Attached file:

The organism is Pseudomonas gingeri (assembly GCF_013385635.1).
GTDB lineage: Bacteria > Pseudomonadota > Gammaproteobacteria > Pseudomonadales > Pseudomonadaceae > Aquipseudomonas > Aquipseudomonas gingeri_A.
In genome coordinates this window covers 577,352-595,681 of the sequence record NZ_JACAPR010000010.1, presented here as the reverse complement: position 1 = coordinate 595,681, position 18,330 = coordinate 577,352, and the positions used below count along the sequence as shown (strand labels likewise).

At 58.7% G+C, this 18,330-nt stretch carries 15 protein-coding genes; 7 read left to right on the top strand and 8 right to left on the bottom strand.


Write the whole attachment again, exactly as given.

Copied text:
The organism is Pseudomonas gingeri (assembly GCF_013385635.1).
GTDB lineage: Bacteria > Pseudomonadota > Gammaproteobacteria > Pseudomonadales > Pseudomonadaceae > Aquipseudomonas > Aquipseudomonas gingeri_A.
In genome coordinates this window covers 577,352-595,681 of the sequence record NZ_JACAPR010000010.1, presented here as the reverse complement: position 1 = coordinate 595,681, position 18,330 = coordinate 577,352, and the positions used below count along the sequence as shown (strand labels likewise).

At 58.7% G+C, this 18,330-nt stretch carries 15 protein-coding genes; 7 read left to right on the top strand and 8 right to left on the bottom strand.